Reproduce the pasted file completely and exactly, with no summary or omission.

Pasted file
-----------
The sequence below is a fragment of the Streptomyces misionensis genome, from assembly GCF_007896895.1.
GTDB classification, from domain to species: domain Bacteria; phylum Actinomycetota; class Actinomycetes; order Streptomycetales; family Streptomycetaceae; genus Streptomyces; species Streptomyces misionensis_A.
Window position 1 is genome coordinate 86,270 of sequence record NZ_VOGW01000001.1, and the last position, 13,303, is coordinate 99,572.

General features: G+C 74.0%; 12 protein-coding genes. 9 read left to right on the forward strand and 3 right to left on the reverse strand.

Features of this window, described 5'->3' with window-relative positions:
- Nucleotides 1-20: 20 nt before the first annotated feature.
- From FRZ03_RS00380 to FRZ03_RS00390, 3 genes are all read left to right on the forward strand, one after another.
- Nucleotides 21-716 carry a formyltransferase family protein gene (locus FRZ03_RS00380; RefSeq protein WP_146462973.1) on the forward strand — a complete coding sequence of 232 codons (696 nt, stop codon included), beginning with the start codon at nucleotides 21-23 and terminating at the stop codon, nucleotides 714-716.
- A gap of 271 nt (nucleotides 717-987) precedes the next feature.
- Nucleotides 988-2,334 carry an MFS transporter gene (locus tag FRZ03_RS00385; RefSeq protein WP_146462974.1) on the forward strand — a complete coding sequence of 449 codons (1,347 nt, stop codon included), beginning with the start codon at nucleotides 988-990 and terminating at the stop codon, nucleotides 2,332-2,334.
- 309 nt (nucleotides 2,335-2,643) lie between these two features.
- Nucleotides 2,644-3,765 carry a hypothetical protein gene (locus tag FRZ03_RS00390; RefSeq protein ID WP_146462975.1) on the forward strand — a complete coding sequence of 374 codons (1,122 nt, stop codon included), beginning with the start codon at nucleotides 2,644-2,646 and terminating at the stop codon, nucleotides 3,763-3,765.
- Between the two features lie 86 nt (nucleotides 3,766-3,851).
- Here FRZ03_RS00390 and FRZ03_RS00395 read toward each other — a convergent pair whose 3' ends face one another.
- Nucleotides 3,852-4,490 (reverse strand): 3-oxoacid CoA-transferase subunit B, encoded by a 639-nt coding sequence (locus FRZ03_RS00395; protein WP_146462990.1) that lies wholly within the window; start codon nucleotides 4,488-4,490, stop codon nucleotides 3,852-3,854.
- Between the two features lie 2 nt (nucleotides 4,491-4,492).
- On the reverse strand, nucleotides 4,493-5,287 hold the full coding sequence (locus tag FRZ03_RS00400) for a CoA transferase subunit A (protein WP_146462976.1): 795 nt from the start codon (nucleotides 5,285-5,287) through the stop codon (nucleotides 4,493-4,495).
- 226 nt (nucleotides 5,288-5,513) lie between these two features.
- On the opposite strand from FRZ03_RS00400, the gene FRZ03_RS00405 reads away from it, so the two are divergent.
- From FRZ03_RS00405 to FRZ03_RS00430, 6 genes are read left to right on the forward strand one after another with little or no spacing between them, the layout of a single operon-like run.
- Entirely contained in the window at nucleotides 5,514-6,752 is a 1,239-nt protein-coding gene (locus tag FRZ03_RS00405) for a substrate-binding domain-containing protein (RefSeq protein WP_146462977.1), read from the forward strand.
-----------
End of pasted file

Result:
The sequence below is a fragment of the Streptomyces misionensis genome, from assembly GCF_007896895.1.
GTDB classification, from domain to species: domain Bacteria; phylum Actinomycetota; class Actinomycetes; order Streptomycetales; family Streptomycetaceae; genus Streptomyces; species Streptomyces misionensis_A.
Window position 1 is genome coordinate 86,270 of sequence record NZ_VOGW01000001.1, and the last position, 13,303, is coordinate 99,572.

General features: G+C 74.0%; 12 protein-coding genes. 9 read left to right on the forward strand and 3 right to left on the reverse strand.

Features of this window, described 5'->3' with window-relative positions:
- Nucleotides 1-20: 20 nt before the first annotated feature.
- From FRZ03_RS00380 to FRZ03_RS00390, 3 genes are all read left to right on the forward strand, one after another.
- Nucleotides 21-716 carry a formyltransferase family protein gene (locus FRZ03_RS00380; RefSeq protein WP_146462973.1) on the forward strand — a complete coding sequence of 232 codons (696 nt, stop codon included), beginning with the start codon at nucleotides 21-23 and terminating at the stop codon, nucleotides 714-716.
- A gap of 271 nt (nucleotides 717-987) precedes the next feature.
- Nucleotides 988-2,334 carry an MFS transporter gene (locus tag FRZ03_RS00385; RefSeq protein WP_146462974.1) on the forward strand — a complete coding sequence of 449 codons (1,347 nt, stop codon included), beginning with the start codon at nucleotides 988-990 and terminating at the stop codon, nucleotides 2,332-2,334.
- 309 nt (nucleotides 2,335-2,643) lie between these two features.
- Nucleotides 2,644-3,765 carry a hypothetical protein gene (locus tag FRZ03_RS00390; RefSeq protein ID WP_146462975.1) on the forward strand — a complete coding sequence of 374 codons (1,122 nt, stop codon included), beginning with the start codon at nucleotides 2,644-2,646 and terminating at the stop codon, nucleotides 3,763-3,765.
- Between the two features lie 86 nt (nucleotides 3,766-3,851).
- Here FRZ03_RS00390 and FRZ03_RS00395 read toward each other — a convergent pair whose 3' ends face one another.
- Nucleotides 3,852-4,490 (reverse strand): 3-oxoacid CoA-transferase subunit B, encoded by a 639-nt coding sequence (locus FRZ03_RS00395; protein WP_146462990.1) that lies wholly within the window; start codon nucleotides 4,488-4,490, stop codon nucleotides 3,852-3,854.
- Between the two features lie 2 nt (nucleotides 4,491-4,492).
- On the reverse strand, nucleotides 4,493-5,287 hold the full coding sequence (locus tag FRZ03_RS00400) for a CoA transferase subunit A (protein WP_146462976.1): 795 nt from the start codon (nucleotides 5,285-5,287) through the stop codon (nucleotides 4,493-4,495).
- 226 nt (nucleotides 5,288-5,513) lie between these two features.
- On the opposite strand from FRZ03_RS00400, the gene FRZ03_RS00405 reads away from it, so the two are divergent.
- From FRZ03_RS00405 to FRZ03_RS00430, 6 genes are read left to right on the forward strand one after another with little or no spacing between them, the layout of a single operon-like run.
- Entirely contained in the window at nucleotides 5,514-6,752 is a 1,239-nt protein-coding gene (locus tag FRZ03_RS00405) for a substrate-binding domain-containing protein (RefSeq protein WP_146462977.1), read from the forward strand.